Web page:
1. Planet PHP

    Planet PHP Guest

    This article aims to provide an overview of the Zend Virtual Machine, as it is found in PHP 7. This is not a comprehensive description, but I try to cover most of the important parts, as well as some of the finer details.

    This description targets PHP version 7.2 (currently in development), but nearly everything also applies to PHP 7.0/7.1. However, the differences to the PHP 5.x series VM are significant and I will generally not bother to draw parallels.

    Most of this post will consider things at the level of instruction listings and only a few sections at the end deal with the actual C level implementation of the VM. However, I do want to provide some links to the main files that make up the VM upfront:

    Opcodes


    In the beginning, there was the opcode. “Opcode” is how we refer to a full VM instruction (including operands), but may also designate only the “actual” operation code, which is a small integer determining the type of instruction. The intended meaning should be clear from context. In source code, full instructions are usually called “oplines”.

    An individual instruction conforms to the following zend_op structure:


    struct _zend_op {
    const void *handler;
    znode_op op1;
    znode_op op2;
    znode_op result;
    uint32_t extended_value;
    uint32_t lineno;
    zend_uchar opcode;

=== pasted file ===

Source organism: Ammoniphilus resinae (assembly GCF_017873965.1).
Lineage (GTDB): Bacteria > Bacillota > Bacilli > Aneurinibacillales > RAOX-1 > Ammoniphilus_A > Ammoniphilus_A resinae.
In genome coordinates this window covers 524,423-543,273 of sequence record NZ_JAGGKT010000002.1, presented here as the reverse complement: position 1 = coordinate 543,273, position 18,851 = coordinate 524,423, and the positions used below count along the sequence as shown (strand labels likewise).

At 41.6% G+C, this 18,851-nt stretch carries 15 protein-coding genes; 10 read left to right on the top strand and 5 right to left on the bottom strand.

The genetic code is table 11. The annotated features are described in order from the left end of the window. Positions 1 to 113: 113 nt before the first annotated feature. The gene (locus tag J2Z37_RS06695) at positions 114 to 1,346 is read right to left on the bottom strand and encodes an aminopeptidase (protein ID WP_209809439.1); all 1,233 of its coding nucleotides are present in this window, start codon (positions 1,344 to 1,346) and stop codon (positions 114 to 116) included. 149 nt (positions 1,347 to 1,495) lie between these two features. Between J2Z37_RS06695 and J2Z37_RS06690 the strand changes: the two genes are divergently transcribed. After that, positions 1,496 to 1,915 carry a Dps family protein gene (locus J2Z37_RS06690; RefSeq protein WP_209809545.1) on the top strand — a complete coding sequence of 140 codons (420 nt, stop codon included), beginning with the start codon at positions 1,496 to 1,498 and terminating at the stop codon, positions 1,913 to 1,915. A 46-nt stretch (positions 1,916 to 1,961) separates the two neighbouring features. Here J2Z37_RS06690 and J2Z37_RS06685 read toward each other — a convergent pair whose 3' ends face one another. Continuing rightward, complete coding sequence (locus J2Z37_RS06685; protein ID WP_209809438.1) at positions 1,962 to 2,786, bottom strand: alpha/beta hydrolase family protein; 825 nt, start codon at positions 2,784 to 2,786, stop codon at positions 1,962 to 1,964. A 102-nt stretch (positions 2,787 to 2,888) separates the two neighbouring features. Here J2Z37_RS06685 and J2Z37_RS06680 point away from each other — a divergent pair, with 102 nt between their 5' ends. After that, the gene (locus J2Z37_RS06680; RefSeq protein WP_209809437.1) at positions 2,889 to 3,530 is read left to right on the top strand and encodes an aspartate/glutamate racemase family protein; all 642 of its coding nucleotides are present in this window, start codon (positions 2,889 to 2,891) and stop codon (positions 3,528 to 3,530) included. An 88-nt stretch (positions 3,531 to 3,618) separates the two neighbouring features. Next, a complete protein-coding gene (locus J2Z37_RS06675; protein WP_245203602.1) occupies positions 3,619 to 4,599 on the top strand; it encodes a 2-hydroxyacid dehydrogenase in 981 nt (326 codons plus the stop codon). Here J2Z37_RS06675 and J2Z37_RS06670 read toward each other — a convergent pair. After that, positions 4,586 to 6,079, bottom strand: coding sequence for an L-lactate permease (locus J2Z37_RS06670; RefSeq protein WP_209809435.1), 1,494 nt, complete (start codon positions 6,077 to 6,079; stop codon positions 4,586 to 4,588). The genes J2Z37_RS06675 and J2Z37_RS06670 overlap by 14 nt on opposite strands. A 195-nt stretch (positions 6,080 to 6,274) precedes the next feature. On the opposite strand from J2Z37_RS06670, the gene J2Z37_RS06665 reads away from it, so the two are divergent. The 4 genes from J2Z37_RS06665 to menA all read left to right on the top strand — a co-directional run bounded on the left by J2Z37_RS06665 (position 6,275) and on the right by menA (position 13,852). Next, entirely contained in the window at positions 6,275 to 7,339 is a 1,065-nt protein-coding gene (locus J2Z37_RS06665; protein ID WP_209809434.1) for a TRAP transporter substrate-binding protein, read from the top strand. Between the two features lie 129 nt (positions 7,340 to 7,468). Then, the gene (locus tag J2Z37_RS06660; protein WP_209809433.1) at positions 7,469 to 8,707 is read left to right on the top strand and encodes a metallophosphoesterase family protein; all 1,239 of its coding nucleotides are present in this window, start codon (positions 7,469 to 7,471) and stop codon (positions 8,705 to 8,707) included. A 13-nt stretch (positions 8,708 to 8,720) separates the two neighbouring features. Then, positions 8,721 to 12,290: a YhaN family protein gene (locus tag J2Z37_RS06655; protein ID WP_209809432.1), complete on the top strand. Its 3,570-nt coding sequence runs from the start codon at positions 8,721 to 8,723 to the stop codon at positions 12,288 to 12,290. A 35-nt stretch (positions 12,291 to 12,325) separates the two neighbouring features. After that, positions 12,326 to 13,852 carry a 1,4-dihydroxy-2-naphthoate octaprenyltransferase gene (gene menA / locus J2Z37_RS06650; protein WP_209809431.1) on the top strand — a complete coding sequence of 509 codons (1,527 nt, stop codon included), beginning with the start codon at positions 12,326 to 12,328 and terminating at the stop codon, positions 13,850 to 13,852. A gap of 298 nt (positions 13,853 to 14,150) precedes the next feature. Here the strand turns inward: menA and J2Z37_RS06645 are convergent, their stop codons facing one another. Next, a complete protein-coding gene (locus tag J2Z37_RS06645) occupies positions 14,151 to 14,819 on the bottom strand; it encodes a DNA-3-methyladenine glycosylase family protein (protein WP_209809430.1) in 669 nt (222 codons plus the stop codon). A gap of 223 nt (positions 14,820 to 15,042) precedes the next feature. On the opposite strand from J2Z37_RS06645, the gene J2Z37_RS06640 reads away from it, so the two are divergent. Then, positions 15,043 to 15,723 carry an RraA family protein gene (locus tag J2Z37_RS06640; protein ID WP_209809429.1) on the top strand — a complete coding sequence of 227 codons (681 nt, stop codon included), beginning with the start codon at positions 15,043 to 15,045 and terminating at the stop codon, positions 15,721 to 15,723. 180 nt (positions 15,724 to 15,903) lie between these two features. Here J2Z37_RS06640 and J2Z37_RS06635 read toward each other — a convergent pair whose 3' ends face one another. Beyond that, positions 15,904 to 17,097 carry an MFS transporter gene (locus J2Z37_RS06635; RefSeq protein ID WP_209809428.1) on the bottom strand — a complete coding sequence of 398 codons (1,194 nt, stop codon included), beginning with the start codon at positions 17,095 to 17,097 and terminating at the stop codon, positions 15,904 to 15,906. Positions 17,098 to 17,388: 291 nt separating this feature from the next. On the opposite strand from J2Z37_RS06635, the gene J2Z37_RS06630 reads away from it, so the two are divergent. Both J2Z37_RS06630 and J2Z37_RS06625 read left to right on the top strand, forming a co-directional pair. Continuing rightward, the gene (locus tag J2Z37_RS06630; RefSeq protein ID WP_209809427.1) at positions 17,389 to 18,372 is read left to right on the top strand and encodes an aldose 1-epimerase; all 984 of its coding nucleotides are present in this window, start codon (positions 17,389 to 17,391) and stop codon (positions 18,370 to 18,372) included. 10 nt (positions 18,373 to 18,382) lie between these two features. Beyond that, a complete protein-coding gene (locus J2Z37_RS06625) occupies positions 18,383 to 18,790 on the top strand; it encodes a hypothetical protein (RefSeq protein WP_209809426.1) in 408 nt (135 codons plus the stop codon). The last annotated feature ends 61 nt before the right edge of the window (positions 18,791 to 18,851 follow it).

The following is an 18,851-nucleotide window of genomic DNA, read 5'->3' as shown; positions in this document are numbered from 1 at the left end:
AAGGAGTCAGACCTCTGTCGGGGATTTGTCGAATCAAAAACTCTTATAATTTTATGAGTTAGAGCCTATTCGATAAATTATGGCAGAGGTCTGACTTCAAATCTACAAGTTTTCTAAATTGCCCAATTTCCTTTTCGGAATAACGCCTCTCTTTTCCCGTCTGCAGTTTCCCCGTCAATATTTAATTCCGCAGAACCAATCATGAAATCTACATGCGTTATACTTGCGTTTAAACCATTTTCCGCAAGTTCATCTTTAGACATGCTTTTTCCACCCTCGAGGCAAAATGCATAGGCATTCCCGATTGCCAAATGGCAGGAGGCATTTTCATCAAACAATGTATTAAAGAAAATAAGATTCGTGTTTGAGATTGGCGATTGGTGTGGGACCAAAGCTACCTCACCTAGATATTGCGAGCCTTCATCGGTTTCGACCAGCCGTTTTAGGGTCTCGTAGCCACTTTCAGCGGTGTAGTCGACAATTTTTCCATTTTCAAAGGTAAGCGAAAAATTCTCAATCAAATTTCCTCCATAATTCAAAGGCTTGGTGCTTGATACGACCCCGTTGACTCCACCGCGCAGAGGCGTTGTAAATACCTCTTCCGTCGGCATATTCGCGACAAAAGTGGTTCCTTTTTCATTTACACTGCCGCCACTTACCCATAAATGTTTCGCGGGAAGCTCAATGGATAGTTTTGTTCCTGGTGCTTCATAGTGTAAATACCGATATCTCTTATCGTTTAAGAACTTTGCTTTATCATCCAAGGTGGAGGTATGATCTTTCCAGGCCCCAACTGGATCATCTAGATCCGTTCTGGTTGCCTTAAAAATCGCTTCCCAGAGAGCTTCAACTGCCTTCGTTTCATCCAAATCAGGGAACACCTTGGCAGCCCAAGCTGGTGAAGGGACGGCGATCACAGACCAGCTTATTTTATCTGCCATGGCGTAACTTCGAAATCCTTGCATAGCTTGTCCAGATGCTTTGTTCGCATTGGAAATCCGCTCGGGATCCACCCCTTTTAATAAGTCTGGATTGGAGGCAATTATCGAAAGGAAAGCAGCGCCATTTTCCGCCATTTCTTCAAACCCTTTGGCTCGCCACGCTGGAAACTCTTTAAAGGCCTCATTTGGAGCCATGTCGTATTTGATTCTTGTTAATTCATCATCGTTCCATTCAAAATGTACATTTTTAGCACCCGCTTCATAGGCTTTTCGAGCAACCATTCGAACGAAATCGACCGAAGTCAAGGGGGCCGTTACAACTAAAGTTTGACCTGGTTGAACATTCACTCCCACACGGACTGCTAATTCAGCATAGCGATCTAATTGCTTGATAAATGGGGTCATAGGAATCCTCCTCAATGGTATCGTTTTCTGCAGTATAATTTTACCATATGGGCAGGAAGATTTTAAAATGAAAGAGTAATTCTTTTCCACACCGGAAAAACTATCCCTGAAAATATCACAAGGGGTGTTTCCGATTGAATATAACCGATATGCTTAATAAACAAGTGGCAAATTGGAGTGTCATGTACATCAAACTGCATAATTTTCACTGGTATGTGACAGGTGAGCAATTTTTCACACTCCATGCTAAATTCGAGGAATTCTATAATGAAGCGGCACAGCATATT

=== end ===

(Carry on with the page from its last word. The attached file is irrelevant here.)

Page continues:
zend_uchar op1_type;
    zend_uchar op2_type;
    zend_uchar result_type;
    };

    As such, opcodes are essentially a “three-address code” instruction format. There is an opcode determining the instruction type, there are two input operands op1 and op2 and one output operand result.

    Not all instructions use all operands. An ADD instruction (representing the + operator) will use all three. A BOOL_NOT instruction (representing the ! operator) uses only op1 and result. An ECHO instruction uses only op1. Some instructions may either use or not use an operand. For example DO_FCALL may or may not have a result operand, depending on whether the return value of the function call is used. Some instructions require more than two input operands, in which case they will simply use a second dummy instruction (OP_DATA) to carry additional operands.

    Next to these three standard operands, there exists an additional numeric extended_value field, which can be used to hold additional instruction modifiers. For example for a CAST it might contain the target type to cast to.

    Each operand has a type, stored in op1_type, op2_type and result_type respectively. The possible types are IS_UNUSED, IS_CONST, IS_TMPVAR, IS_VAR and IS_CV.

    The three latter types

    Truncated by Planet PHP, read more at the original (another 81113 bytes)

    Читать дальше...